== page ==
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Have you ever wondered how an airplane can fly? The simple answer is that as air flows around the wing, the
plane is pushed up by higher pressure air under the wing, compared to lower pressure over the wing. But to
understand this phenomenon more deeply, we must look at a branch of physics known as fluid mechanics,
and in particular a principle known as the Bernoulli equation. Not only can this equation predict the air
pressure around an airplane's wing, but it can also be used to find the force of high winds on a skyscraper, the
pressure through a chemical reactor, or even the speed of water coming out of the hose in your backyard.


Bernoulli's principle, sometimes known as Bernoulli's equation, holds that for fluids in an ideal state, pressure
and density are inversely related: in other words, a slow-moving fluid exerts more pressure than a fast-moving
fluid. Since "fluid" in this context applies equally to liquids and gases, the principle has as many applications
with regard to airflow as to the flow of liquids. One of the most dramatic everyday examples of Bernoulli's
principle can be found in the airplane, which stays aloft due to pressure differences on the surface of its wing;
but the truth of the principle is also illustrated in something as mundane as a shower curtain that billows


The Swiss mathematician and physicist Daniel Bernoulli (1700-1782) discovered the principle that bears his
name while conducting experiments concerning an even more fundamental concept: the conservation of

Bernoulli was one of the first scientists to propose what is known as the kinetic theory of gases: that gas, like
all matter, is composed of tiny molecules in constant motion. In the 1730s, he conducted experiments in the
conservation of energy using liquids, observing how water flows through pipes of varying diameter. In a
segment of pipe with a relatively large diameter, he observed, water flowed slowly, but as it entered a
segment of smaller diameter, its speed increased.

As fluid moves from a wider pipe to a narrower one, the volume of that fluid that moves a given distance in a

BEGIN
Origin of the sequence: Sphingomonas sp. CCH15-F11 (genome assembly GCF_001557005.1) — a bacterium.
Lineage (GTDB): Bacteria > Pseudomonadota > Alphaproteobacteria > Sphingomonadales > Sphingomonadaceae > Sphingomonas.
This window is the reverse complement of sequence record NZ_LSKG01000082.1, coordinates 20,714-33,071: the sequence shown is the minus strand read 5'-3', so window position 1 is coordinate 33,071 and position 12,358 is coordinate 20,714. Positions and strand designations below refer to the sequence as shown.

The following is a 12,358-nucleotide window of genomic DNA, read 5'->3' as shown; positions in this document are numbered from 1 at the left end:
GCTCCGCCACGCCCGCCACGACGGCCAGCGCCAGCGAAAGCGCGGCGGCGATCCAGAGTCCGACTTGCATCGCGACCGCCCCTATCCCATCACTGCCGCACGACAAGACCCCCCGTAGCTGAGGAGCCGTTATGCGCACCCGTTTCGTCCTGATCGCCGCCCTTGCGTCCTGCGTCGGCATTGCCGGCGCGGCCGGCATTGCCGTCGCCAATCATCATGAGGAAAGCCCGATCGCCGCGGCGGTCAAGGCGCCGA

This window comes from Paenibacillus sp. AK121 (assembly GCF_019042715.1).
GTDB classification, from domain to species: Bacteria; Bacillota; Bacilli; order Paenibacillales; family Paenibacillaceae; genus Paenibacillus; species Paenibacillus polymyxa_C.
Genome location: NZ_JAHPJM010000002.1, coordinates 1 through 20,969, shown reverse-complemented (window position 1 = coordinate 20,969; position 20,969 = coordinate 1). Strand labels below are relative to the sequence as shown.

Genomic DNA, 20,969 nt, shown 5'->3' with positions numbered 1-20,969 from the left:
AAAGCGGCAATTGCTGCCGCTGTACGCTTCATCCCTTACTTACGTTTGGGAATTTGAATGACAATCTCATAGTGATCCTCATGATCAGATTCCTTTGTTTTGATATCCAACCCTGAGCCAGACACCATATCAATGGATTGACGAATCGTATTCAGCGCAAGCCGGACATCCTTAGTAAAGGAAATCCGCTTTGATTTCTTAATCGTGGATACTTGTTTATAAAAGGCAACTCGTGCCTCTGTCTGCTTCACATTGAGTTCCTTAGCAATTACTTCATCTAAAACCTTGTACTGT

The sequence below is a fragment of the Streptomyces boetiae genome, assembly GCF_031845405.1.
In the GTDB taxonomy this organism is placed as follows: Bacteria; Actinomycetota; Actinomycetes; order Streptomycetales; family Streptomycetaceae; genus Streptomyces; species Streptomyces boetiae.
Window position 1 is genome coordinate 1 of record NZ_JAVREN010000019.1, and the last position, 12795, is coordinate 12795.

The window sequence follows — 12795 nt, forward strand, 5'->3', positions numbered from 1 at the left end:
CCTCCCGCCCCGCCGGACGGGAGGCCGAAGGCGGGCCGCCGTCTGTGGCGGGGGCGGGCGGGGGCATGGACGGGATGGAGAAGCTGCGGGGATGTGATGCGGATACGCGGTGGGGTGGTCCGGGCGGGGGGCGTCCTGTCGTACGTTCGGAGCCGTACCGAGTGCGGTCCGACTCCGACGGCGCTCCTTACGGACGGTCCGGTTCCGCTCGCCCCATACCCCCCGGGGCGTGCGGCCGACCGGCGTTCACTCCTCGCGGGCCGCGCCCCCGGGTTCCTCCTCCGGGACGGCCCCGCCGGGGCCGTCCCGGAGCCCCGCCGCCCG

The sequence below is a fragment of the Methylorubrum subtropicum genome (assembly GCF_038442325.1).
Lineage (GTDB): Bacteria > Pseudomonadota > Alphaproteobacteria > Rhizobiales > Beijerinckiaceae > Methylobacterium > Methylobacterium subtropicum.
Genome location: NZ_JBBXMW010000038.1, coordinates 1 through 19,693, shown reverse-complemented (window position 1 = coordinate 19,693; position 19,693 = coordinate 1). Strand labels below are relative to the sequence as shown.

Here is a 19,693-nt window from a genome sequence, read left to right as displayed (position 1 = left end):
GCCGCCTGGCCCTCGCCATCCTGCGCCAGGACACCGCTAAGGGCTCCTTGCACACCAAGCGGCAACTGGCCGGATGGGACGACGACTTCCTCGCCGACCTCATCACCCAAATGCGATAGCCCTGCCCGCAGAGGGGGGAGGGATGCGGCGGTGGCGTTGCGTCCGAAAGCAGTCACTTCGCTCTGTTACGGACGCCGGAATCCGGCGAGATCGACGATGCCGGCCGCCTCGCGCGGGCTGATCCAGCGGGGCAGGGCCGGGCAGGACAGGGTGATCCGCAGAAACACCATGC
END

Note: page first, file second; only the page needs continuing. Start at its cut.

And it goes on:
given time period does not change. But since the width of the narrower pipe is smaller, the fluid must move
faster in order to achieve that result. One way to illustrate this is to observe the behavior of a river: in a wide,
unconstricted region, it flows slowly, but if its flow is narrowed by canyon walls (for instance), then it speeds
up dramatically.

The above is a result of the fact that water is a fluid, and having the characteristics of a fluid, it adjusts its
shape to fit that of its container or other solid objects it encounters on its path. Since the volume passing
through a given length of pipe during a given period of time will be the same, there must be a decrease in
pressure. Hence Bernoulli's conclusion: the slower the rate of flow, the higher the pressure, and the faster the
rate of flow, the lower the pressure.

Bernoulli published the results of his work in Hydrodynamica (1738), but did not present his ideas or their
implications clearly. Later, his friend the German mathematician Leonhard Euler (1707-1783) generalized his
findings in the statement known today as Bernoulli's principle.
Bernoulli discovers how to measure blood pressure
Together Bernoulli and Euler tried to discover more about the flow of fluids. In particular, they wanted to
know about the relationship between the speed at which blood flows and its pressure. To investigate this,
Daniel experimented by puncturing the wall of a pipe with a small open ended straw and noted that the height
to which the fluid rose up the straw was related to fluid's pressure in the pipe.

Soon physicians all over Europe were measuring patients blood pressure by sticking point-ended